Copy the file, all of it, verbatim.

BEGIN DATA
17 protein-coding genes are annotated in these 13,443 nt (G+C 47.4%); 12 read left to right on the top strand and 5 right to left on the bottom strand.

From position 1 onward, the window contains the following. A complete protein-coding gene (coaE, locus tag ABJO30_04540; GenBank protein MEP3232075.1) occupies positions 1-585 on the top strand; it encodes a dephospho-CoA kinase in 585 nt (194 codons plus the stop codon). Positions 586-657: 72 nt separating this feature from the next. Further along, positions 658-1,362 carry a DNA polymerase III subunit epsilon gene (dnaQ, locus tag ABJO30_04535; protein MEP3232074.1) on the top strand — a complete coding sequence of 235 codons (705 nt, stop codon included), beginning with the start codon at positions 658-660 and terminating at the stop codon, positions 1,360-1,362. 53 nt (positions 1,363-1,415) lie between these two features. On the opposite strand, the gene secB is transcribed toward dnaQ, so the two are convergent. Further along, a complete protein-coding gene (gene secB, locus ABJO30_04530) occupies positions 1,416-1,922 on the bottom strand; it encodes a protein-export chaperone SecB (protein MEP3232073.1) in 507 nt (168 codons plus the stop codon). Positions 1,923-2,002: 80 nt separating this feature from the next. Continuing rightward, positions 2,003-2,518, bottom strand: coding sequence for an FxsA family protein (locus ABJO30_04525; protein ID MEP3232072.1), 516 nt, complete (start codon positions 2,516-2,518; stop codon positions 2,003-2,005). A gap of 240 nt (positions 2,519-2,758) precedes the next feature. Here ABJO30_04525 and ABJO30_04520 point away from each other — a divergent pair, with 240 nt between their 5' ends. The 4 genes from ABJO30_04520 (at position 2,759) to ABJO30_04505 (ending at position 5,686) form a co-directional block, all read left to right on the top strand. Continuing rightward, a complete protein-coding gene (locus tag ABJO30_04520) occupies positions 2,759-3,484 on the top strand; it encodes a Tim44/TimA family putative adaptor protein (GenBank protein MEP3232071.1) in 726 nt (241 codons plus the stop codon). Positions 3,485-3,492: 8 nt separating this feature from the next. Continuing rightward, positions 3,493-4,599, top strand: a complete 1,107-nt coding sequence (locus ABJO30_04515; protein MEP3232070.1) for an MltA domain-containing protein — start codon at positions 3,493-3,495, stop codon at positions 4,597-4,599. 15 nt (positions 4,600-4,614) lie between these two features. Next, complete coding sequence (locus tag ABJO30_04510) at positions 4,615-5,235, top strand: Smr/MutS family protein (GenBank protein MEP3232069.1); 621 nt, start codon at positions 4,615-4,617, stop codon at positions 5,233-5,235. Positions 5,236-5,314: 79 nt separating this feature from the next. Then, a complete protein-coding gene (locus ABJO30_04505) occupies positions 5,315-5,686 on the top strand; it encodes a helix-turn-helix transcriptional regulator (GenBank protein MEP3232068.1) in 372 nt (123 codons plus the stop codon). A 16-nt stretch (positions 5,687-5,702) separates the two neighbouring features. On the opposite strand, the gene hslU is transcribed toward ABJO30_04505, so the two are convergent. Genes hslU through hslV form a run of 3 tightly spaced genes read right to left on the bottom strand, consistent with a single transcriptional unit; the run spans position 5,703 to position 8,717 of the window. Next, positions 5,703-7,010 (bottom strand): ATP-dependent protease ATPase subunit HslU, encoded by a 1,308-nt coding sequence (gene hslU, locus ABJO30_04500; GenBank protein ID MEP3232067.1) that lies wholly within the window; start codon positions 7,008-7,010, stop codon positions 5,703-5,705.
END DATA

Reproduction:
17 protein-coding genes are annotated in these 13,443 nt (G+C 47.4%); 12 read left to right on the top strand and 5 right to left on the bottom strand.

From position 1 onward, the window contains the following. A complete protein-coding gene (coaE, locus tag ABJO30_04540; GenBank protein MEP3232075.1) occupies positions 1-585 on the top strand; it encodes a dephospho-CoA kinase in 585 nt (194 codons plus the stop codon). Positions 586-657: 72 nt separating this feature from the next. Further along, positions 658-1,362 carry a DNA polymerase III subunit epsilon gene (dnaQ, locus tag ABJO30_04535; protein MEP3232074.1) on the top strand — a complete coding sequence of 235 codons (705 nt, stop codon included), beginning with the start codon at positions 658-660 and terminating at the stop codon, positions 1,360-1,362. 53 nt (positions 1,363-1,415) lie between these two features. On the opposite strand, the gene secB is transcribed toward dnaQ, so the two are convergent. Further along, a complete protein-coding gene (gene secB, locus ABJO30_04530) occupies positions 1,416-1,922 on the bottom strand; it encodes a protein-export chaperone SecB (protein MEP3232073.1) in 507 nt (168 codons plus the stop codon). Positions 1,923-2,002: 80 nt separating this feature from the next. Continuing rightward, positions 2,003-2,518, bottom strand: coding sequence for an FxsA family protein (locus ABJO30_04525; protein ID MEP3232072.1), 516 nt, complete (start codon positions 2,516-2,518; stop codon positions 2,003-2,005). A gap of 240 nt (positions 2,519-2,758) precedes the next feature. Here ABJO30_04525 and ABJO30_04520 point away from each other — a divergent pair, with 240 nt between their 5' ends. The 4 genes from ABJO30_04520 (at position 2,759) to ABJO30_04505 (ending at position 5,686) form a co-directional block, all read left to right on the top strand. Continuing rightward, a complete protein-coding gene (locus tag ABJO30_04520) occupies positions 2,759-3,484 on the top strand; it encodes a Tim44/TimA family putative adaptor protein (GenBank protein MEP3232071.1) in 726 nt (241 codons plus the stop codon). Positions 3,485-3,492: 8 nt separating this feature from the next. Continuing rightward, positions 3,493-4,599, top strand: a complete 1,107-nt coding sequence (locus ABJO30_04515; protein MEP3232070.1) for an MltA domain-containing protein — start codon at positions 3,493-3,495, stop codon at positions 4,597-4,599. 15 nt (positions 4,600-4,614) lie between these two features. Next, complete coding sequence (locus tag ABJO30_04510) at positions 4,615-5,235, top strand: Smr/MutS family protein (GenBank protein MEP3232069.1); 621 nt, start codon at positions 4,615-4,617, stop codon at positions 5,233-5,235. Positions 5,236-5,314: 79 nt separating this feature from the next. Then, a complete protein-coding gene (locus ABJO30_04505) occupies positions 5,315-5,686 on the top strand; it encodes a helix-turn-helix transcriptional regulator (GenBank protein MEP3232068.1) in 372 nt (123 codons plus the stop codon). A 16-nt stretch (positions 5,687-5,702) separates the two neighbouring features. On the opposite strand, the gene hslU is transcribed toward ABJO30_04505, so the two are convergent. Genes hslU through hslV form a run of 3 tightly spaced genes read right to left on the bottom strand, consistent with a single transcriptional unit; the run spans position 5,703 to position 8,717 of the window. Next, positions 5,703-7,010 (bottom strand): ATP-dependent protease ATPase subunit HslU, encoded by a 1,308-nt coding sequence (gene hslU, locus ABJO30_04500; GenBank protein ID MEP3232067.1) that lies wholly within the window; start codon positions 7,008-7,010, stop codon positions 5,703-5,705.